In the 1950's, television was still coming into it's own and was still figuring out what American viewers wanted to see. Much of early television were spin offs of popular shows that aired on the radio. They also usually promoted American values and perspectives - most shows showcase a traditional home life, successful career and traditional gender roles. As television viewership expands and TV begins to come into its own we see much of this change relatively quickly.
The 1950's also was a time when the magic of television turned real life with the opening of Disneyland in Anaheim, California in 1954. The park was the brainchild of the creator of Mickey Mouse and other iconic figures who wanted people to experience entertainment in a different kind of way. This transition is a great symbol for change for America and it's relationship with entertainment.
Task 1: Watch the Introductory Video to this Unit (5 minutes)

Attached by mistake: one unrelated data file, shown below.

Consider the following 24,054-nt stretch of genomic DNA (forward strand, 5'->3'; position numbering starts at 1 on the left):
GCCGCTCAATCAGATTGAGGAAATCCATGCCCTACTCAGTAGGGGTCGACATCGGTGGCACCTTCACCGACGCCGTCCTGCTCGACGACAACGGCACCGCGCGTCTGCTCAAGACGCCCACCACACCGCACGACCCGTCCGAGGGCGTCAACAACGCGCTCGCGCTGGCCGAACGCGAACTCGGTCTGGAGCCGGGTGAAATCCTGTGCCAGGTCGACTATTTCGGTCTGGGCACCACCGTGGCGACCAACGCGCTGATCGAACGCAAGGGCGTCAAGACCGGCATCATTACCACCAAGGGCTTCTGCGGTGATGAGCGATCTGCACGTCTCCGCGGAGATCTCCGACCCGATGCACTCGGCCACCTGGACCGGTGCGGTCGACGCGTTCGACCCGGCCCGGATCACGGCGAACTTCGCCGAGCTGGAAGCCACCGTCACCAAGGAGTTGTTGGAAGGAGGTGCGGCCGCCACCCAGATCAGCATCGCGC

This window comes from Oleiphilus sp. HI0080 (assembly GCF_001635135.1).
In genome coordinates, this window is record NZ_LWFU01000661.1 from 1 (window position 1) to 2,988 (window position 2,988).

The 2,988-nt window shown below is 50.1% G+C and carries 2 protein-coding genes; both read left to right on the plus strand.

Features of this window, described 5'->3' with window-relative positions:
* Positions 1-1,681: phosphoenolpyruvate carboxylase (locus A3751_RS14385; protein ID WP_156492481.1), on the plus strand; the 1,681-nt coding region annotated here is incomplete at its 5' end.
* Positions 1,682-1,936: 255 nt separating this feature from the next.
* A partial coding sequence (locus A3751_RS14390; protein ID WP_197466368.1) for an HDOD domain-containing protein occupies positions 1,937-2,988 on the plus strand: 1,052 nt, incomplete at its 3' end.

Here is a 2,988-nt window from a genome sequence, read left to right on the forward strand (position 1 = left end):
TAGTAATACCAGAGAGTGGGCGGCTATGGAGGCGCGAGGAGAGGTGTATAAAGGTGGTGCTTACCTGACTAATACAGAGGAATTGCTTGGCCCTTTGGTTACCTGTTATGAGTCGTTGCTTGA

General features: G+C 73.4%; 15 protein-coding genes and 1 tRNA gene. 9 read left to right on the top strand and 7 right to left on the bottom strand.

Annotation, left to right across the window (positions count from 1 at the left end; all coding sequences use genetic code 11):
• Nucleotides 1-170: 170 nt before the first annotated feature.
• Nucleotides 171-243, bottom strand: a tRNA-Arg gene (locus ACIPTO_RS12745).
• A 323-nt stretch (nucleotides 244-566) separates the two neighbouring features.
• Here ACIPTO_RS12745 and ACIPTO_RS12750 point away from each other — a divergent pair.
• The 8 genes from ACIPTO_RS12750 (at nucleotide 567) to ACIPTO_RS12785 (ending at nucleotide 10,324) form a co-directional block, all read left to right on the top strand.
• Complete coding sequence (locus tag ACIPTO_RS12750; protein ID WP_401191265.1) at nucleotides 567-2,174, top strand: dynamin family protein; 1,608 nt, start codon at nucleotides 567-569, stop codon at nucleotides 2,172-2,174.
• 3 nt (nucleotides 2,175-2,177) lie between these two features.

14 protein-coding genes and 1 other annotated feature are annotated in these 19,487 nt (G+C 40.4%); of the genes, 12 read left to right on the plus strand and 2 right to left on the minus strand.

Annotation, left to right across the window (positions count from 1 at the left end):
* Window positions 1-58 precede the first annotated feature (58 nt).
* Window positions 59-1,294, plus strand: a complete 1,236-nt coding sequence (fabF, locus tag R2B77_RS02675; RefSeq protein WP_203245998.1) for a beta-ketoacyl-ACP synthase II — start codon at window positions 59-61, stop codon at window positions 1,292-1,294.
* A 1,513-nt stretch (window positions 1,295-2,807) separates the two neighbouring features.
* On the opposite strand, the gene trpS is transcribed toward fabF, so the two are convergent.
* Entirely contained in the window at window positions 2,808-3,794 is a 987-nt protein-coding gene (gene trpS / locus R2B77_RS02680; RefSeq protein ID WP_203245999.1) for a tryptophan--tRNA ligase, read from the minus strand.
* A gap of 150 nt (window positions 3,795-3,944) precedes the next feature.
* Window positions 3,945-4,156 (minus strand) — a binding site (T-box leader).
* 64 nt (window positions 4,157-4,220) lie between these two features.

Task 2: Review the provided images and attached links for television during the 1950's (15 minutes)
Task 3: Television in the 1950's (5 minutes)
Task 4: Go to GOOGLE CLASSROOM and Respond to the Posted Discussion Prompt (25 minutes)
Respond to prompts using complete sentences and appropriate punctuation and grammar
3 observations you made about the trends of television
You can list these trends or use complete sentences
Use details and be specific
1 societal shift that inspired these trends
What was happening in society, what was changing with the cultural thinking, what political influences were affecting American perspectives, or something else…
1 question you have about television
About the future influence of the trend, impacts it will have on society, why something was so widespread or popular, or something else...
1 responses to a classmates posts
Respond in no less that TWO (2) sentences
Use complete sentences and appropriate punctuation and grammar
Add additional details or insight
Do not just say you agree or disagree
Societal changes are often mirrored in the subject and placement of situation comedies. In the 1940s and ’50s, most half-hour comedies centered around a married couple or couples. As the fabric of American society began to morph, however, so did our entertainment. (https://www.pbs.org/wnet/pioneers-of-television/pioneering-programs/sitcoms/ 0